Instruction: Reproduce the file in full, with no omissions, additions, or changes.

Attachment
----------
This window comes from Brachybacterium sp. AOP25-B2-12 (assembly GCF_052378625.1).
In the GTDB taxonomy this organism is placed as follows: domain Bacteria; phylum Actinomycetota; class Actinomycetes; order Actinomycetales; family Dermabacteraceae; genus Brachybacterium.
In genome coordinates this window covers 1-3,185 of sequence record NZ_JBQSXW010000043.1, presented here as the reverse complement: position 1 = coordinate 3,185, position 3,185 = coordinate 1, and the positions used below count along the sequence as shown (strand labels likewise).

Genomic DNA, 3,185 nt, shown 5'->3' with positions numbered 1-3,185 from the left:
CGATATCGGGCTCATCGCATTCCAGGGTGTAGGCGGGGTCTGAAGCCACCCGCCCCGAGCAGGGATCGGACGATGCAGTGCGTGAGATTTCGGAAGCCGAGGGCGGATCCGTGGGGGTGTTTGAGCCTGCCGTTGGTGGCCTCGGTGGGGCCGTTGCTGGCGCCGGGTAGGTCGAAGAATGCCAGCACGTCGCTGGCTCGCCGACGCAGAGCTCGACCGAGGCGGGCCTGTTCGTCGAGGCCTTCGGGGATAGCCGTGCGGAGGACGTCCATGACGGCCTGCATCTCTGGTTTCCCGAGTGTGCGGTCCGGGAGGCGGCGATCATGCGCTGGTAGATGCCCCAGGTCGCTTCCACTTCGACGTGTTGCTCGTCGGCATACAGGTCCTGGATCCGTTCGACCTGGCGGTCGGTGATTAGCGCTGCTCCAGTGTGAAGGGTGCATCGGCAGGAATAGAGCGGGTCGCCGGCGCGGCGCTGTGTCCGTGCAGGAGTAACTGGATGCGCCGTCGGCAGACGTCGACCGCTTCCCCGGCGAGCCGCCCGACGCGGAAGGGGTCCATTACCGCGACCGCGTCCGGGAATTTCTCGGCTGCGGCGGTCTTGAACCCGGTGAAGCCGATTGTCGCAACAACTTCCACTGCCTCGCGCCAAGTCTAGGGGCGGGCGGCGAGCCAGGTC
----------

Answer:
This window comes from Brachybacterium sp. AOP25-B2-12 (assembly GCF_052378625.1).
In the GTDB taxonomy this organism is placed as follows: domain Bacteria; phylum Actinomycetota; class Actinomycetes; order Actinomycetales; family Dermabacteraceae; genus Brachybacterium.
In genome coordinates this window covers 1-3,185 of sequence record NZ_JBQSXW010000043.1, presented here as the reverse complement: position 1 = coordinate 3,185, position 3,185 = coordinate 1, and the positions used below count along the sequence as shown (strand labels likewise).

Genomic DNA, 3,185 nt, shown 5'->3' with positions numbered 1-3,185 from the left:
CGATATCGGGCTCATCGCATTCCAGGGTGTAGGCGGGGTCTGAAGCCACCCGCCCCGAGCAGGGATCGGACGATGCAGTGCGTGAGATTTCGGAAGCCGAGGGCGGATCCGTGGGGGTGTTTGAGCCTGCCGTTGGTGGCCTCGGTGGGGCCGTTGCTGGCGCCGGGTAGGTCGAAGAATGCCAGCACGTCGCTGGCTCGCCGACGCAGAGCTCGACCGAGGCGGGCCTGTTCGTCGAGGCCTTCGGGGATAGCCGTGCGGAGGACGTCCATGACGGCCTGCATCTCTGGTTTCCCGAGTGTGCGGTCCGGGAGGCGGCGATCATGCGCTGGTAGATGCCCCAGGTCGCTTCCACTTCGACGTGTTGCTCGTCGGCATACAGGTCCTGGATCCGTTCGACCTGGCGGTCGGTGATTAGCGCTGCTCCAGTGTGAAGGGTGCATCGGCAGGAATAGAGCGGGTCGCCGGCGCGGCGCTGTGTCCGTGCAGGAGTAACTGGATGCGCCGTCGGCAGACGTCGACCGCTTCCCCGGCGAGCCGCCCGACGCGGAAGGGGTCCATTACCGCGACCGCGTCCGGGAATTTCTCGGCTGCGGCGGTCTTGAACCCGGTGAAGCCGATTGTCGCAACAACTTCCACTGCCTCGCGCCAAGTCTAGGGGCGGGCGGCGAGCCAGGTC